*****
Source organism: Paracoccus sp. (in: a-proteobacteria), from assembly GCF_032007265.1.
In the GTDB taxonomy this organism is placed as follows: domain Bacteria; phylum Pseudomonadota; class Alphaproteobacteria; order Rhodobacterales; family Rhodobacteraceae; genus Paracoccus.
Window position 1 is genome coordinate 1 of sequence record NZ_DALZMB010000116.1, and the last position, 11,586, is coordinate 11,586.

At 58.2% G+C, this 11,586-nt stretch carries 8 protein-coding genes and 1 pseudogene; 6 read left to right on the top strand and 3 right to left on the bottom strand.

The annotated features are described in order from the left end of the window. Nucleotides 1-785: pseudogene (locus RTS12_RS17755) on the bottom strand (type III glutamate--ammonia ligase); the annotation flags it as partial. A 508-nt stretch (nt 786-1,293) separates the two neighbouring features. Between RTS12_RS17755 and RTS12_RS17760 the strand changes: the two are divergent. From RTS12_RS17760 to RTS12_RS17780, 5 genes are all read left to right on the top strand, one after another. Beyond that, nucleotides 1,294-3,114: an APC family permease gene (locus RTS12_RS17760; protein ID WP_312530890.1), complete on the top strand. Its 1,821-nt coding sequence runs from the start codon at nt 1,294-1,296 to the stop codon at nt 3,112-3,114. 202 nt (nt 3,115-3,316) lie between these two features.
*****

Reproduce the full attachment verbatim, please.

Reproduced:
Source organism: Paracoccus sp. (in: a-proteobacteria), from assembly GCF_032007265.1.
In the GTDB taxonomy this organism is placed as follows: domain Bacteria; phylum Pseudomonadota; class Alphaproteobacteria; order Rhodobacterales; family Rhodobacteraceae; genus Paracoccus.
Window position 1 is genome coordinate 1 of sequence record NZ_DALZMB010000116.1, and the last position, 11,586, is coordinate 11,586.

At 58.2% G+C, this 11,586-nt stretch carries 8 protein-coding genes and 1 pseudogene; 6 read left to right on the top strand and 3 right to left on the bottom strand.

The annotated features are described in order from the left end of the window. Nucleotides 1-785: pseudogene (locus RTS12_RS17755) on the bottom strand (type III glutamate--ammonia ligase); the annotation flags it as partial. A 508-nt stretch (nt 786-1,293) separates the two neighbouring features. Between RTS12_RS17755 and RTS12_RS17760 the strand changes: the two are divergent. From RTS12_RS17760 to RTS12_RS17780, 5 genes are all read left to right on the top strand, one after another. Beyond that, nucleotides 1,294-3,114: an APC family permease gene (locus RTS12_RS17760; protein ID WP_312530890.1), complete on the top strand. Its 1,821-nt coding sequence runs from the start codon at nt 1,294-1,296 to the stop codon at nt 3,112-3,114. 202 nt (nt 3,115-3,316) lie between these two features.